Not too long ago, I saw a child bawling at the toy section of a shopping centre. He was throwing the worst tantrum I had ever seen. Ignoring his own safety, he was kicking wildly while…

…his mother tried to drag him away.

“What a brat he is,” I said to my father, who was pushing me about in my wheelchair.

No sooner had I uttered those words than the mother gave up. She pacified her son by buying him the toy he wanted.

My father remarked: “See, she does not realise that she is creating a monster. When the monster gets too big to handle, she will be wondering why she has one.”

It makes sense – the boy must have felt triumphant that his tactics worked. And in order to continue getting his way, he will do more and more of the same. Therefore, the blame for the child’s future misbehaviour must rest on the shoulders of the mother. Right?

The question is: “Is it hard for parents to avoid pampering their kids?”

Were it as easily said as done, I would not hear my parents “accusing” each other of spoiling me rotten. While exchanging good-natured banter with father, my mother reminded him of his “failure” with me. She said: “You are talking about other parents spoiling their children. Look at yourself, you are no better.”

My father responded with a guilty smile: “What to do? I just can’t help it although I know it is not right.”

No wonder many children take their parents’ kindness for weakness. They treat their parents like servants if they do not have maids. It is not uncommon to see parents carrying their children’s schoolbags, ferrying them around and doing their bidding.

One incident I saw at Bishan food centre raised my ire. A secondary school girl was reading a book while her mother was feeding her. Arguably, there was nothing wrong with that. However, when she started to rant and rave at her mother for “burning” her tongue, I thought that that was too much.

Many would say that the mother deserved to be treated like a rag. After all, she was instrumental in shaping her child’s character. She created the monster. Hence, she has to live with it.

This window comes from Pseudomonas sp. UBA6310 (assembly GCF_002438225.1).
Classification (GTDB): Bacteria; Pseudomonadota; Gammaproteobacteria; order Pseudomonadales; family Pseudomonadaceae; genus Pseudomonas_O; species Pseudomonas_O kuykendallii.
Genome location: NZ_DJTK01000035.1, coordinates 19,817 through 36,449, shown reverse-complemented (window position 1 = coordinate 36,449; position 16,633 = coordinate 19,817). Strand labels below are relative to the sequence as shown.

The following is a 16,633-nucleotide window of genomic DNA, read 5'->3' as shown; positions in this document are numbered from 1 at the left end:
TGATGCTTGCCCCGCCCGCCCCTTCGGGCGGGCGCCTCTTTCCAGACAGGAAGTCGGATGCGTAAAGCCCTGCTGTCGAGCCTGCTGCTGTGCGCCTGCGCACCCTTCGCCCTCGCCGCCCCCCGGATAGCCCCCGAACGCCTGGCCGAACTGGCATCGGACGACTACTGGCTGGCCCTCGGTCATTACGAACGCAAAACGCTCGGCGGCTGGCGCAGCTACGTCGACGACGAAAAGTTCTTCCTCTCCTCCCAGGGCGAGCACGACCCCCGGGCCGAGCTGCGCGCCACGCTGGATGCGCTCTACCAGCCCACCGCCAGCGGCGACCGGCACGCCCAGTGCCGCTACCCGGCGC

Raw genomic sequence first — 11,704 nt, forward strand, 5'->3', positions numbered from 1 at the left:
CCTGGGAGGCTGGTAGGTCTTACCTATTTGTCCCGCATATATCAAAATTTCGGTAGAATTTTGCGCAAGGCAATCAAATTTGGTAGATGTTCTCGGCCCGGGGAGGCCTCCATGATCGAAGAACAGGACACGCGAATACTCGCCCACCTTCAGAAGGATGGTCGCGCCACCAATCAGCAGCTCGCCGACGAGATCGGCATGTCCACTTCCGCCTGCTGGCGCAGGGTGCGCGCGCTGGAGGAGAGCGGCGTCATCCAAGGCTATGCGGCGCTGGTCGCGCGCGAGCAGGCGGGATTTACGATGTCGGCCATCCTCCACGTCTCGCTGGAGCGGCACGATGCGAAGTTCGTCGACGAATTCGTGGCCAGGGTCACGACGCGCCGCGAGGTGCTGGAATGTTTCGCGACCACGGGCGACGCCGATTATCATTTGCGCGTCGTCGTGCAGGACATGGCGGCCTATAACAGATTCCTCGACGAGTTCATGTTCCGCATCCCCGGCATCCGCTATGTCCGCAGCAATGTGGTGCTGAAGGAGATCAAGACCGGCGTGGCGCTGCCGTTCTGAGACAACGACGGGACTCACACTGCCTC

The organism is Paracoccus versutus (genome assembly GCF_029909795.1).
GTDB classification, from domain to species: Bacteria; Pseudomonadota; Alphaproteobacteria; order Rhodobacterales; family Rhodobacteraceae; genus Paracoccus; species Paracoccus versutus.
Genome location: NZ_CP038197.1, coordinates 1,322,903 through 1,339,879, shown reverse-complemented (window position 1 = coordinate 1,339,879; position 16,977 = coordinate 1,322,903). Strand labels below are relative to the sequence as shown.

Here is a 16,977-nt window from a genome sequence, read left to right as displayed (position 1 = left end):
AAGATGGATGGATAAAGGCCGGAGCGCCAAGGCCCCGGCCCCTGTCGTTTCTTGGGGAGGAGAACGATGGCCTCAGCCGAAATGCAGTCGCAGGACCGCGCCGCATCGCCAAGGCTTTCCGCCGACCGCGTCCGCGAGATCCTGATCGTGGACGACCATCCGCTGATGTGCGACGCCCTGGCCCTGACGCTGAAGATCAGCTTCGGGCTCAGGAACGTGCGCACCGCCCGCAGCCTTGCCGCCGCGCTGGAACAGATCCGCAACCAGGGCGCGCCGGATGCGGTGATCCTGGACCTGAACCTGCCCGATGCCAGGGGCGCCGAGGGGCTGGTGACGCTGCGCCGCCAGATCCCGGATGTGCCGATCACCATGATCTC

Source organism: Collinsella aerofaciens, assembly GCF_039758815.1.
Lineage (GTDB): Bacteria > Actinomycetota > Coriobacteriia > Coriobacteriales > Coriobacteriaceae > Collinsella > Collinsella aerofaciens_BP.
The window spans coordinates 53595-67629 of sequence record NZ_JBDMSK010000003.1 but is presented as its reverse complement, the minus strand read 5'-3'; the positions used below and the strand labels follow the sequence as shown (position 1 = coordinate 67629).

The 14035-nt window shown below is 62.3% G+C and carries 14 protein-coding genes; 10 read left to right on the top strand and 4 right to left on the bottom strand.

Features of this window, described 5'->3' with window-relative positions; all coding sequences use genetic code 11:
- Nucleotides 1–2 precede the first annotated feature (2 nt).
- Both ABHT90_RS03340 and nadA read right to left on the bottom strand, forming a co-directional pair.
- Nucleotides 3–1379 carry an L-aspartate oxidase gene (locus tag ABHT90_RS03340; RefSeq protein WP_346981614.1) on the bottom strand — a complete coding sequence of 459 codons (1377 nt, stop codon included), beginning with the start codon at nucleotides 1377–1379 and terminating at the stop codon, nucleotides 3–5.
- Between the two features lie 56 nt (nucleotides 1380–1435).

I find the argument hard to swallow. If she was five years old, I could understand it because she would not be able to appreciate her mother’s love. But she was old enough to know what was right and what was not. I am sure she has, through the education system, at least learnt the meaning of being grateful and respectful.

I agree that it is the responsibility of parents to nurture positive values in their children. But I don’t blame them if they don’t do it right. After all, they always mean well.

Moreover, children are not plasticine, at the mercy of the moulder. They are humans with brains to think with and hearts to feel with. They – especially those who are mature – can choose to adopt positive or negative behaviour. The choice will ultimately determine who they become.

I remember reading a suggestion that parents be punished for their children’s misdeeds. At first, I thought it was a brilliant idea. But after some deliberation, I am for children being held responsible for their own behaviour. Why?

Children have the power to bypass any adverse influence, even their parents’. If they choose not to do it, it is their fault. No parents want their children to be brought up badly. They do what they do, right or wrong, because of love – and as children, we should not break their hearts.

(This journal entry can be found in TODAY of 16 May 2006)